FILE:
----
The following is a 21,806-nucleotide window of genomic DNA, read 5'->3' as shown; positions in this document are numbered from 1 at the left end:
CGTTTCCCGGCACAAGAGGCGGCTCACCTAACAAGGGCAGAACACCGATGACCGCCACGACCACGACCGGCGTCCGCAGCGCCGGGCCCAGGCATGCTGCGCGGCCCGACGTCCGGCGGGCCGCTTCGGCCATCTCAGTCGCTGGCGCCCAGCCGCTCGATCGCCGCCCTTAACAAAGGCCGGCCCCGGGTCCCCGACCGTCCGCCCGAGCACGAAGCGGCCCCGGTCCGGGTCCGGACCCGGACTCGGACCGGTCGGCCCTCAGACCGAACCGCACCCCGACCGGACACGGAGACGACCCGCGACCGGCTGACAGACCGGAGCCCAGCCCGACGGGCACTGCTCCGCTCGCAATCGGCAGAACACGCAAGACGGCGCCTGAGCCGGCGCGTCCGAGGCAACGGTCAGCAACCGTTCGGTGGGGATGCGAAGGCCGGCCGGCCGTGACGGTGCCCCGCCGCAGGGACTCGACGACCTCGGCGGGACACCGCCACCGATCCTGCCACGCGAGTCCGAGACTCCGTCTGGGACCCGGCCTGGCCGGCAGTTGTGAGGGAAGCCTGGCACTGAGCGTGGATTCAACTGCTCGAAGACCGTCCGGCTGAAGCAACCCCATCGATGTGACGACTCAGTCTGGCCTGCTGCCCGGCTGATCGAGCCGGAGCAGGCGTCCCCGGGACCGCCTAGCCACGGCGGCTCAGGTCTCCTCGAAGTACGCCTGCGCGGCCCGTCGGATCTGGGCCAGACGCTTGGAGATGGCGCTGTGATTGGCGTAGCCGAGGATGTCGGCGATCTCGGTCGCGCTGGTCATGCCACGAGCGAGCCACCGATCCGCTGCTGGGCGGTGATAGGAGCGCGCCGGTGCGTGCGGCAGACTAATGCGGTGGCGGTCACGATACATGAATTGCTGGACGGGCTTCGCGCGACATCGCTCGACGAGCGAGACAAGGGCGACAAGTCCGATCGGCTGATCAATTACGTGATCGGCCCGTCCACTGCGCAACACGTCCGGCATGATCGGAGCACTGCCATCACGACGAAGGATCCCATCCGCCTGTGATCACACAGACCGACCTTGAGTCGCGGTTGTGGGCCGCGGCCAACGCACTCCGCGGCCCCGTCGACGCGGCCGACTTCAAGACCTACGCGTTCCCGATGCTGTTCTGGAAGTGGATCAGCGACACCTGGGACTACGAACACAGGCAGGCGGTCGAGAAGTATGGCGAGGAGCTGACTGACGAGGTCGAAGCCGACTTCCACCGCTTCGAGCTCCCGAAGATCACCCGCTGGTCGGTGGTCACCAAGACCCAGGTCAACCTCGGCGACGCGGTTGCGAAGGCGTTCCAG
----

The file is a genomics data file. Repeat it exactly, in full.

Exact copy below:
The following is a 21,806-nucleotide window of genomic DNA, read 5'->3' as shown; positions in this document are numbered from 1 at the left end:
CGTTTCCCGGCACAAGAGGCGGCTCACCTAACAAGGGCAGAACACCGATGACCGCCACGACCACGACCGGCGTCCGCAGCGCCGGGCCCAGGCATGCTGCGCGGCCCGACGTCCGGCGGGCCGCTTCGGCCATCTCAGTCGCTGGCGCCCAGCCGCTCGATCGCCGCCCTTAACAAAGGCCGGCCCCGGGTCCCCGACCGTCCGCCCGAGCACGAAGCGGCCCCGGTCCGGGTCCGGACCCGGACTCGGACCGGTCGGCCCTCAGACCGAACCGCACCCCGACCGGACACGGAGACGACCCGCGACCGGCTGACAGACCGGAGCCCAGCCCGACGGGCACTGCTCCGCTCGCAATCGGCAGAACACGCAAGACGGCGCCTGAGCCGGCGCGTCCGAGGCAACGGTCAGCAACCGTTCGGTGGGGATGCGAAGGCCGGCCGGCCGTGACGGTGCCCCGCCGCAGGGACTCGACGACCTCGGCGGGACACCGCCACCGATCCTGCCACGCGAGTCCGAGACTCCGTCTGGGACCCGGCCTGGCCGGCAGTTGTGAGGGAAGCCTGGCACTGAGCGTGGATTCAACTGCTCGAAGACCGTCCGGCTGAAGCAACCCCATCGATGTGACGACTCAGTCTGGCCTGCTGCCCGGCTGATCGAGCCGGAGCAGGCGTCCCCGGGACCGCCTAGCCACGGCGGCTCAGGTCTCCTCGAAGTACGCCTGCGCGGCCCGTCGGATCTGGGCCAGACGCTTGGAGATGGCGCTGTGATTGGCGTAGCCGAGGATGTCGGCGATCTCGGTCGCGCTGGTCATGCCACGAGCGAGCCACCGATCCGCTGCTGGGCGGTGATAGGAGCGCGCCGGTGCGTGCGGCAGACTAATGCGGTGGCGGTCACGATACATGAATTGCTGGACGGGCTTCGCGCGACATCGCTCGACGAGCGAGACAAGGGCGACAAGTCCGATCGGCTGATCAATTACGTGATCGGCCCGTCCACTGCGCAACACGTCCGGCATGATCGGAGCACTGCCATCACGACGAAGGATCCCATCCGCCTGTGATCACACAGACCGACCTTGAGTCGCGGTTGTGGGCCGCGGCCAACGCACTCCGCGGCCCCGTCGACGCGGCCGACTTCAAGACCTACGCGTTCCCGATGCTGTTCTGGAAGTGGATCAGCGACACCTGGGACTACGAACACAGGCAGGCGGTCGAGAAGTATGGCGAGGAGCTGACTGACGAGGTCGAAGCCGACTTCCACCGCTTCGAGCTCCCGAAGATCACCCGCTGGTCGGTGGTCACCAAGACCCAGGTCAACCTCGGCGACGCGGTTGCGAAGGCGTTCCAG